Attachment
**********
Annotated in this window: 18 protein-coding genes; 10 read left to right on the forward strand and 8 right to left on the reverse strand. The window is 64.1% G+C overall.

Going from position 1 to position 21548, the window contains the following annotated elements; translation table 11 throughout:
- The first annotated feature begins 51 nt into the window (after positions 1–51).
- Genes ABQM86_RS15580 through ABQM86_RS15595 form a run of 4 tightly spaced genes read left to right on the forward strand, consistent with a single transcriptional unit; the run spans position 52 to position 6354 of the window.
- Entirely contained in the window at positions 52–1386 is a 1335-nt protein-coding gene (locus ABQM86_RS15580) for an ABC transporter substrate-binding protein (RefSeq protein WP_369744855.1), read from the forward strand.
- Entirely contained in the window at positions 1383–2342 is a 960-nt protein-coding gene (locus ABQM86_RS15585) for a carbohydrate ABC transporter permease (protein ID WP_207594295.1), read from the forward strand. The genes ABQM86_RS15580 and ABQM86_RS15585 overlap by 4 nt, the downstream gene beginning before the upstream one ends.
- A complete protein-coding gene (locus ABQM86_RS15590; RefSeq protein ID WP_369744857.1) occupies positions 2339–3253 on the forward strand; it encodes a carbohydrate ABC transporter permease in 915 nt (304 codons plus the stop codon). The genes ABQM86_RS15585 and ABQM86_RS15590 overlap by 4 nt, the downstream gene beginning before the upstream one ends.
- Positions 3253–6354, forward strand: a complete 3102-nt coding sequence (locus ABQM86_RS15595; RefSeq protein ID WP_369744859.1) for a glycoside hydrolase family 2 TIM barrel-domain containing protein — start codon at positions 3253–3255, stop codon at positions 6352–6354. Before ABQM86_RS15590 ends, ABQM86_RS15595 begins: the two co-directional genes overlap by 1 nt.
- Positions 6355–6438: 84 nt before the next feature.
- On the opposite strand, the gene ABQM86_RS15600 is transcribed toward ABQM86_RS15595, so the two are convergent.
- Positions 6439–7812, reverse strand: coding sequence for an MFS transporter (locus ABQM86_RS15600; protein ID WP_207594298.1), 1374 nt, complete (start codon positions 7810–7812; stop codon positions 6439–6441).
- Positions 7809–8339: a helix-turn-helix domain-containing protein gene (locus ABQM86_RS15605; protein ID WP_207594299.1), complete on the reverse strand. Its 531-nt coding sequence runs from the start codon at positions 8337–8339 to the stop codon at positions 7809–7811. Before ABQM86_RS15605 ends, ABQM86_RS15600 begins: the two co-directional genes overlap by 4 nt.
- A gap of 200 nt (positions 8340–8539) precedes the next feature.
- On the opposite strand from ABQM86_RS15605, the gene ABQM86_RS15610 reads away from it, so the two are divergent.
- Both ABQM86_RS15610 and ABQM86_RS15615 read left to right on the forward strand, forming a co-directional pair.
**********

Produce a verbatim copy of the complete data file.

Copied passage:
Annotated in this window: 18 protein-coding genes; 10 read left to right on the forward strand and 8 right to left on the reverse strand. The window is 64.1% G+C overall.

Going from position 1 to position 21548, the window contains the following annotated elements; translation table 11 throughout:
- The first annotated feature begins 51 nt into the window (after positions 1–51).
- Genes ABQM86_RS15580 through ABQM86_RS15595 form a run of 4 tightly spaced genes read left to right on the forward strand, consistent with a single transcriptional unit; the run spans position 52 to position 6354 of the window.
- Entirely contained in the window at positions 52–1386 is a 1335-nt protein-coding gene (locus ABQM86_RS15580) for an ABC transporter substrate-binding protein (RefSeq protein WP_369744855.1), read from the forward strand.
- Entirely contained in the window at positions 1383–2342 is a 960-nt protein-coding gene (locus ABQM86_RS15585) for a carbohydrate ABC transporter permease (protein ID WP_207594295.1), read from the forward strand. The genes ABQM86_RS15580 and ABQM86_RS15585 overlap by 4 nt, the downstream gene beginning before the upstream one ends.
- A complete protein-coding gene (locus ABQM86_RS15590; RefSeq protein ID WP_369744857.1) occupies positions 2339–3253 on the forward strand; it encodes a carbohydrate ABC transporter permease in 915 nt (304 codons plus the stop codon). The genes ABQM86_RS15585 and ABQM86_RS15590 overlap by 4 nt, the downstream gene beginning before the upstream one ends.
- Positions 3253–6354, forward strand: a complete 3102-nt coding sequence (locus ABQM86_RS15595; RefSeq protein ID WP_369744859.1) for a glycoside hydrolase family 2 TIM barrel-domain containing protein — start codon at positions 3253–3255, stop codon at positions 6352–6354. Before ABQM86_RS15590 ends, ABQM86_RS15595 begins: the two co-directional genes overlap by 1 nt.
- Positions 6355–6438: 84 nt before the next feature.
- On the opposite strand, the gene ABQM86_RS15600 is transcribed toward ABQM86_RS15595, so the two are convergent.
- Positions 6439–7812, reverse strand: coding sequence for an MFS transporter (locus ABQM86_RS15600; protein ID WP_207594298.1), 1374 nt, complete (start codon positions 7810–7812; stop codon positions 6439–6441).
- Positions 7809–8339: a helix-turn-helix domain-containing protein gene (locus ABQM86_RS15605; protein ID WP_207594299.1), complete on the reverse strand. Its 531-nt coding sequence runs from the start codon at positions 8337–8339 to the stop codon at positions 7809–7811. Before ABQM86_RS15605 ends, ABQM86_RS15600 begins: the two co-directional genes overlap by 4 nt.
- A gap of 200 nt (positions 8340–8539) precedes the next feature.
- On the opposite strand from ABQM86_RS15605, the gene ABQM86_RS15610 reads away from it, so the two are divergent.
- Both ABQM86_RS15610 and ABQM86_RS15615 read left to right on the forward strand, forming a co-directional pair.